UV index at 13.6 in Cairns means extreme risk; limit outdoor time from 10 a.m. to 4 p.m., use shade, protective clothing, SPF 30+ sunscreen, and sunglasses; watch for bright surfaces like water and snow increasing UV exposure.
Read more here about the climate and sun exposure in and around Cairns.
The UV index in Cairns, Australia tends to to be very high, especially during the summer months (December to February). It can reach extreme levels, often exceeding 11 (very high to extreme) on a scale of 1 to 11+. This means that sun protection is crucial when spending time outdoors and it is recommended to wear sunscreen, protective clothing, and use shade.
Cairns has two main seasons: the wet season and the dry season. The wet season typically runs from November to April, with heavy rainfall and high humidity. Average temperatures range from 24 °C to 31 °C (75 °F to 88 °F) during this period. The dry season, which spans from May to October, brings cooler temperatures ranging from 18 °C to 26 °C (64 °F to 79 °F) and much less rainfall.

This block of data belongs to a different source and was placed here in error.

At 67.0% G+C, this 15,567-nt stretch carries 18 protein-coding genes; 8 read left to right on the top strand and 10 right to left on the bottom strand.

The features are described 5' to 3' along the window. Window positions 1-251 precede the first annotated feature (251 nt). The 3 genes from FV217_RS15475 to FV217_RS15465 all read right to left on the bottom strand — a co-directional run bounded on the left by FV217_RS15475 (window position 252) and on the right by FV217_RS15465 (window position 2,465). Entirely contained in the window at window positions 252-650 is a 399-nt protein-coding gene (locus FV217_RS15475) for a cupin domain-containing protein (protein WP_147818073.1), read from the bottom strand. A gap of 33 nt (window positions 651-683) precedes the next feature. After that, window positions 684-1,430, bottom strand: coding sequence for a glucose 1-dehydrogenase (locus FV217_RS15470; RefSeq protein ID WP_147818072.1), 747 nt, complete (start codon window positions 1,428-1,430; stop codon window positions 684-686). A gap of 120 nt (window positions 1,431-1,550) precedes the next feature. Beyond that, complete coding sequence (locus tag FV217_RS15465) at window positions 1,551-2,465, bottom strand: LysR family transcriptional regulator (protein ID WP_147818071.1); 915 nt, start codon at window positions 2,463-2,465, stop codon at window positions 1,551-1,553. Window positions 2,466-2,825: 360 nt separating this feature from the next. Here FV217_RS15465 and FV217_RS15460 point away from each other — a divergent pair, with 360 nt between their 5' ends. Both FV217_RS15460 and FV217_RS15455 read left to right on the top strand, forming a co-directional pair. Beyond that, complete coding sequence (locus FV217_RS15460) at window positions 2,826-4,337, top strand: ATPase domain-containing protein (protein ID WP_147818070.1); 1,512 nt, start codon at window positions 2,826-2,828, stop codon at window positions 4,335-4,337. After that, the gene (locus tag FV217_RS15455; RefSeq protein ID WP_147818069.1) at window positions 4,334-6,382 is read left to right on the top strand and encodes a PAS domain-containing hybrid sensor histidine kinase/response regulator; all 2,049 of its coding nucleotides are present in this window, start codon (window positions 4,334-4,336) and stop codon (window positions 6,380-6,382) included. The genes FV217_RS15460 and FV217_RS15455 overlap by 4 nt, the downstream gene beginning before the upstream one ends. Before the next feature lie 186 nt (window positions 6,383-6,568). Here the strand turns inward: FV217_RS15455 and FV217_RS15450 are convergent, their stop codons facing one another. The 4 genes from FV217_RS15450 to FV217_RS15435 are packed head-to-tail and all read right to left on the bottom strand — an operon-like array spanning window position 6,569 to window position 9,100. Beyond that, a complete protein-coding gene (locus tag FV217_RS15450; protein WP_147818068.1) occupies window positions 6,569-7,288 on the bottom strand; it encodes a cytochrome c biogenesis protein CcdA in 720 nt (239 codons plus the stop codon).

Compared to other regions in Australia, Cairns receives a higher amount of sun exposure due to its tropical location. This increases the risk of sunburn and skin damage. It is essential to take appropriate precautions to protect your skin by using sunscreen, wearing protective clothing, and seeking shade during the hottest hours of the day.
The chart above displays the Shortwave Radiation Sum (MJ/m²) for each day of the last year in Cairns. It's designed to provide you with a better understanding of the yearly weather and sun exposure.